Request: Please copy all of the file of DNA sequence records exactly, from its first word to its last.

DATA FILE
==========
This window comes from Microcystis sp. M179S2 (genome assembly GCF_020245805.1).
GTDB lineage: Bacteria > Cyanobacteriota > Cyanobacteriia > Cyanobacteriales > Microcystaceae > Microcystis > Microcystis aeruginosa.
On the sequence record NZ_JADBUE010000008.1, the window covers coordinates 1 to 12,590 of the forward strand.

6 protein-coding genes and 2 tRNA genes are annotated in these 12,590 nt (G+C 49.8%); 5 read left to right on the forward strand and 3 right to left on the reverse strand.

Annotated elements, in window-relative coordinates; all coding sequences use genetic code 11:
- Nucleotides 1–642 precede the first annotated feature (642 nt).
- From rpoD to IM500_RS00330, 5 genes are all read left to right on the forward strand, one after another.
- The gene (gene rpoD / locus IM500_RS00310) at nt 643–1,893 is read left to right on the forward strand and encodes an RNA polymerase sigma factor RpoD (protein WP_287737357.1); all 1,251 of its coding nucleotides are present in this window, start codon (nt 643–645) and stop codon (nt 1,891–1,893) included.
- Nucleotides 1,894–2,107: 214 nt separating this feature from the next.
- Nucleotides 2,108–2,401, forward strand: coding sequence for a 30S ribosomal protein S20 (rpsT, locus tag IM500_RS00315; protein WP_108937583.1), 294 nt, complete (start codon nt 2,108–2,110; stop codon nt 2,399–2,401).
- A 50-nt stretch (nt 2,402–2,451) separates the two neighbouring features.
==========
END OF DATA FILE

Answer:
This window comes from Microcystis sp. M179S2 (genome assembly GCF_020245805.1).
GTDB lineage: Bacteria > Cyanobacteriota > Cyanobacteriia > Cyanobacteriales > Microcystaceae > Microcystis > Microcystis aeruginosa.
On the sequence record NZ_JADBUE010000008.1, the window covers coordinates 1 to 12,590 of the forward strand.

6 protein-coding genes and 2 tRNA genes are annotated in these 12,590 nt (G+C 49.8%); 5 read left to right on the forward strand and 3 right to left on the reverse strand.

Annotated elements, in window-relative coordinates; all coding sequences use genetic code 11:
- Nucleotides 1–642 precede the first annotated feature (642 nt).
- From rpoD to IM500_RS00330, 5 genes are all read left to right on the forward strand, one after another.
- The gene (gene rpoD / locus IM500_RS00310) at nt 643–1,893 is read left to right on the forward strand and encodes an RNA polymerase sigma factor RpoD (protein WP_287737357.1); all 1,251 of its coding nucleotides are present in this window, start codon (nt 643–645) and stop codon (nt 1,891–1,893) included.
- Nucleotides 1,894–2,107: 214 nt separating this feature from the next.
- Nucleotides 2,108–2,401, forward strand: coding sequence for a 30S ribosomal protein S20 (rpsT, locus tag IM500_RS00315; protein WP_108937583.1), 294 nt, complete (start codon nt 2,108–2,110; stop codon nt 2,399–2,401).
- A 50-nt stretch (nt 2,402–2,451) separates the two neighbouring features.